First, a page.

Image: Australian Bureau of Meteorology (12/2019)
It is time for meteorologists—when reporting on extreme world high temperatures—to publish the concurrent data on relative humidity.
The core temperature of the human body is well known to be about 99F (37C) and to be carefully stabilized in maintaining a balance between the heat produced by internal metabolism and that lost to the environment through conduction, radiation, and transpiration. The production of internal heat is essentially constant—unless increased by exercise—and must therefore be continually dissipated, even under ordinary circumstances, to prevent body temperature rise.
Without clothing, in 75 degree air, the skin temperature is about 90F (32C). We perceive an air temperature in the range of 75F as neutral or benign because that fifteen degree difference is enough to allow the body—through conduction, radiation, and transpiration—continually to lose the appropriate amount of heat to retain its balance.
As the ambient air temperature rises emergency measures must come into play. If possible we can limit the internal heat production through resting. If that is insufficient we begin to sweat and perhaps to seek breezes to enhance their evaporative cooling effect. This works well, especially if the air is dry, but not so well in already wet and humid air. And, ominously, it works not at all if the air is already as humid as it can get.
Let me explain:
Behold the Psychrometric Chart:
This diagram (augmented for relevance) shows various physical relationships between air and the amount of moisture it holds under various temperature conditions.
1. The vertical lines are lines of constant ambient air temperature; for example everywhere equal to 80F on the vertical 80F line.
2. The horizontal lines are lines of equal moisture content; for example everywhere equal to 0.016 pounds of water vapor per pound of dry air on the horizontal 0.016 line.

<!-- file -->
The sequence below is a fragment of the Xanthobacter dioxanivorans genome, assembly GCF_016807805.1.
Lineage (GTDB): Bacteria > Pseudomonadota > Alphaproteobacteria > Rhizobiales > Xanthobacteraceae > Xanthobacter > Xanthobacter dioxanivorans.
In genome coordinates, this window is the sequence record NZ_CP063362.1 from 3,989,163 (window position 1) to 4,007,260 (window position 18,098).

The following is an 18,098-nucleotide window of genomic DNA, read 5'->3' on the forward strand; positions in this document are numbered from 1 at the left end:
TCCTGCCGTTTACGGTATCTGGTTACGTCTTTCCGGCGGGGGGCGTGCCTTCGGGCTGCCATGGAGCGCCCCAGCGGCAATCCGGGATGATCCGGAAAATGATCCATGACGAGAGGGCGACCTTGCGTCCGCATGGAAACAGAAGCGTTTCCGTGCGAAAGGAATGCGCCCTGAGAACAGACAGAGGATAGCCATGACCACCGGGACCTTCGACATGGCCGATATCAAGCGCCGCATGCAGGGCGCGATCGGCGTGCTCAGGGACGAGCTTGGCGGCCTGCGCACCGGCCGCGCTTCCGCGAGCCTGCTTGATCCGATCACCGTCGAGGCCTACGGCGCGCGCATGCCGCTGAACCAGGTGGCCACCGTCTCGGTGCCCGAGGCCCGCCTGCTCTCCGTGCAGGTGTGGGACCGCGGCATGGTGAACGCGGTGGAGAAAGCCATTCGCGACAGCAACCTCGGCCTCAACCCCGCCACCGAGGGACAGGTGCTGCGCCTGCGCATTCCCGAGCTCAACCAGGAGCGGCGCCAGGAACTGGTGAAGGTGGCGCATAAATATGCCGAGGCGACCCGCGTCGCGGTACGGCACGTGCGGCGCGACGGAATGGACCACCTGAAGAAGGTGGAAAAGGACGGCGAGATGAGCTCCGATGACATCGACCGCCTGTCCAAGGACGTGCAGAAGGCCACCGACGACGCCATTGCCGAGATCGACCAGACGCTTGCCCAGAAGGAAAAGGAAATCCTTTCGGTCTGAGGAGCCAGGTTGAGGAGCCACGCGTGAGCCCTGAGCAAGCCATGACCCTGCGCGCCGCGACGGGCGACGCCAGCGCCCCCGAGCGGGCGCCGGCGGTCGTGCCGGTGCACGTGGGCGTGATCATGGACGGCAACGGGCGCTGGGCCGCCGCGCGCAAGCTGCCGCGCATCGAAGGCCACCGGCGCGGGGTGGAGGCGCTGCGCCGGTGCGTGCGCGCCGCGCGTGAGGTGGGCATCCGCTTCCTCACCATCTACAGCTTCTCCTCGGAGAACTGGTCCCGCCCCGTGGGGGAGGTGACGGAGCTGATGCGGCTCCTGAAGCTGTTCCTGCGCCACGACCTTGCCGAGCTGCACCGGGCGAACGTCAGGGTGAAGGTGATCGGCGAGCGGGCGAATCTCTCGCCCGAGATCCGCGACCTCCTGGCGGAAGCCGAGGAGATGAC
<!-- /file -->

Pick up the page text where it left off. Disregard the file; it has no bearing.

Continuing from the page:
3. The sweeping curves are the loci of equal per-cent relative humidity, i.e., the ratio of the vapor in the air at a point to the most vapor it could possibly hold at 100% relative humidity. At 100% RH we call the air saturated with moisture—it cannot take on any more. Evaporative cooling ceases.
4. The straight sloping lines are more mysterious; they represent the temperature a wet rag would cool down to if held up in the ambient wind as it dried—your wet swim suit in a gale. The interesting—and crucial—thing about this is that from any air temperature starting point on a sloping line—say 80F/60%RH—the evaporative cool-down end-point is always the same, 70F! Check out: 100F/20%RH. This end point is called the wet-bulb temperature because it is measured with a thermometer whose bulb, cooled in the wind, is covered with a wet sock.
When water evaporates it cools, and keeps cooling until the wet-bulb temperature is reached. Thus, the human body can cool itself by sweating only as long as the ambient wet-bulb temperature is cooler than the skin temperature. Once the ambient wet bulb temperature hits 90F evaporative cooling ceases and the skin can no longer be cooled by sweating. In the absence of artificial cooling, the body temperature will then inexorably rise until death ensues—naked, in the shade, with plenty to drink.